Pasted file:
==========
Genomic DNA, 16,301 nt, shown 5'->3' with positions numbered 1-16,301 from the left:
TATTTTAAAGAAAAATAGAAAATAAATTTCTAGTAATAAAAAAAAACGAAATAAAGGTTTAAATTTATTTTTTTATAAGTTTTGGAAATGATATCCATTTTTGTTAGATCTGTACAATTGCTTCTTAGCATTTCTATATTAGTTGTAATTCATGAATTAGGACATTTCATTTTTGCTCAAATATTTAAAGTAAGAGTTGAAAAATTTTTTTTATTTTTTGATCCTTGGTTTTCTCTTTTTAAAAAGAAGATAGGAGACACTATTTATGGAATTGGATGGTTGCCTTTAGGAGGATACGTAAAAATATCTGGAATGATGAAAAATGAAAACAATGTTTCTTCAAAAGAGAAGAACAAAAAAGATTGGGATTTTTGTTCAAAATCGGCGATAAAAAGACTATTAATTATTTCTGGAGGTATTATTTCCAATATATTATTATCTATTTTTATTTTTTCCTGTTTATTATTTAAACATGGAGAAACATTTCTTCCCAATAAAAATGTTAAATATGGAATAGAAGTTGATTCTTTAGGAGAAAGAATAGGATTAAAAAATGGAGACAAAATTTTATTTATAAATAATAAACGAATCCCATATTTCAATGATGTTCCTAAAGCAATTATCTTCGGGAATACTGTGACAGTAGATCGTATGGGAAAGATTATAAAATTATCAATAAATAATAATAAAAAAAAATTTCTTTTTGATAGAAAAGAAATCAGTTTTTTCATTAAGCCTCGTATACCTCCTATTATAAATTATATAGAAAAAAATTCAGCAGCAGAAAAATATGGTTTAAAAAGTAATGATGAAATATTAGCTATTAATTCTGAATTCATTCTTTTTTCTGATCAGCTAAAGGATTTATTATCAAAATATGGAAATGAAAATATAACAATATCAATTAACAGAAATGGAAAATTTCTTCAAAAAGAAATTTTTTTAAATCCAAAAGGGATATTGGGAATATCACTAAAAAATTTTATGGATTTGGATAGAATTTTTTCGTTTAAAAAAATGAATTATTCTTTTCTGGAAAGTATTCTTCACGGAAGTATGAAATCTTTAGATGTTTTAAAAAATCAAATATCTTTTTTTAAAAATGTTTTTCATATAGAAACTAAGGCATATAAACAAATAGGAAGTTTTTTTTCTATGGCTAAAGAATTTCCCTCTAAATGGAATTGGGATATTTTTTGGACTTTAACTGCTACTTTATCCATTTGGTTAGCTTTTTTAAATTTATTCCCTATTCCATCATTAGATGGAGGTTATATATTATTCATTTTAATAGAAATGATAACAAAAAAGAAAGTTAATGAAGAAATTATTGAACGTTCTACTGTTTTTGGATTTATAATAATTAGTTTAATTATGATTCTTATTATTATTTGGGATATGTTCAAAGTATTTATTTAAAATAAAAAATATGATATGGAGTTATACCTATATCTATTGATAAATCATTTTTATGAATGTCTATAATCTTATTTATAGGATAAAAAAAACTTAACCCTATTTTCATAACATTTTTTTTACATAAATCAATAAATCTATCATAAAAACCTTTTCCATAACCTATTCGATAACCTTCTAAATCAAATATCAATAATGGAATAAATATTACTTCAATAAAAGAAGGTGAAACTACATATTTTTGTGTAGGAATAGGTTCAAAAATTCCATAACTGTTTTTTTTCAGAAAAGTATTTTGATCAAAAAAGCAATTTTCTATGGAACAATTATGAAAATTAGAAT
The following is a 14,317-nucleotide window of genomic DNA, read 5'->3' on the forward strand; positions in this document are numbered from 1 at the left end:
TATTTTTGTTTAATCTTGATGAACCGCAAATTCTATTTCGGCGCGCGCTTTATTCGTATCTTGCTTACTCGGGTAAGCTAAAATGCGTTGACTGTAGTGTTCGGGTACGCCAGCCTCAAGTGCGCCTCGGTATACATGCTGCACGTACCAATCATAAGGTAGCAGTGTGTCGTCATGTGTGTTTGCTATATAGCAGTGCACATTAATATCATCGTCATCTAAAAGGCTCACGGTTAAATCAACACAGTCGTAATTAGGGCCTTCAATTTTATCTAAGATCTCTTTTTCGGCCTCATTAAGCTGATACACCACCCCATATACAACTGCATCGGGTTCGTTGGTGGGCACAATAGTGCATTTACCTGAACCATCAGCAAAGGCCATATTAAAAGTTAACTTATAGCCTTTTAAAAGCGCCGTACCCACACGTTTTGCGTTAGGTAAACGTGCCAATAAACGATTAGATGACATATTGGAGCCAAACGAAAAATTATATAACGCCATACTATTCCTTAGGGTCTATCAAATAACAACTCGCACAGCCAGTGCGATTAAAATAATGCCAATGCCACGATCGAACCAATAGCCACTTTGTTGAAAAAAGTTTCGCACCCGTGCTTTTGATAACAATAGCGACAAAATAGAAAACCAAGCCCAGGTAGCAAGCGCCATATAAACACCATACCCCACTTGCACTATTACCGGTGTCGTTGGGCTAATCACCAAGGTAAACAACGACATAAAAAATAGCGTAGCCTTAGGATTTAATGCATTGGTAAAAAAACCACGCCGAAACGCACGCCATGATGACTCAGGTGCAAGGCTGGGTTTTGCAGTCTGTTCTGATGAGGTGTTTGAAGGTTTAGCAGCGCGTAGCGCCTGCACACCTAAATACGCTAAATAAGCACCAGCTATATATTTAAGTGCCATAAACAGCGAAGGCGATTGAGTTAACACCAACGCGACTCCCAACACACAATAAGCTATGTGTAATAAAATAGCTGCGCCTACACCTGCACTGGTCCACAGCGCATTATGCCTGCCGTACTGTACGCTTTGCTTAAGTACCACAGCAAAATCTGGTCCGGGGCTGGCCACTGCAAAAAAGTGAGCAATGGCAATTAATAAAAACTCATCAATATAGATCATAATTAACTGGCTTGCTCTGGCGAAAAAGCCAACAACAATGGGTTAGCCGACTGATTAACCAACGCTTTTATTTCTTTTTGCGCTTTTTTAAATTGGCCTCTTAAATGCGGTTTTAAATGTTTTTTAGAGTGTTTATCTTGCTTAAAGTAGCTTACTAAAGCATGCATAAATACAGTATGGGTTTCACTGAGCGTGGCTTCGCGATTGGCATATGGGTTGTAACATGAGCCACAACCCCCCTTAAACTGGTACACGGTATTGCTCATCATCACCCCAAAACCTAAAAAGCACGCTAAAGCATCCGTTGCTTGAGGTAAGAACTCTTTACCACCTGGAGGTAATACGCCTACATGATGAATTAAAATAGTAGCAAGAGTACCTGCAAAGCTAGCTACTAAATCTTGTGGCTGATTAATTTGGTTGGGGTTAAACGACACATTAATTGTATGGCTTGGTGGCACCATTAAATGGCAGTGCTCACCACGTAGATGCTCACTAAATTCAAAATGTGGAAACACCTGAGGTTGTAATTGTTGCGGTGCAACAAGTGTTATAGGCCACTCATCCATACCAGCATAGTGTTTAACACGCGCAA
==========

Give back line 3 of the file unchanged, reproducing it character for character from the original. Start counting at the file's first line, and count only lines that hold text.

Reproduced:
The following is a 14,317-nucleotide window of genomic DNA, read 5'->3' on the forward strand; positions in this document are numbered from 1 at the left end: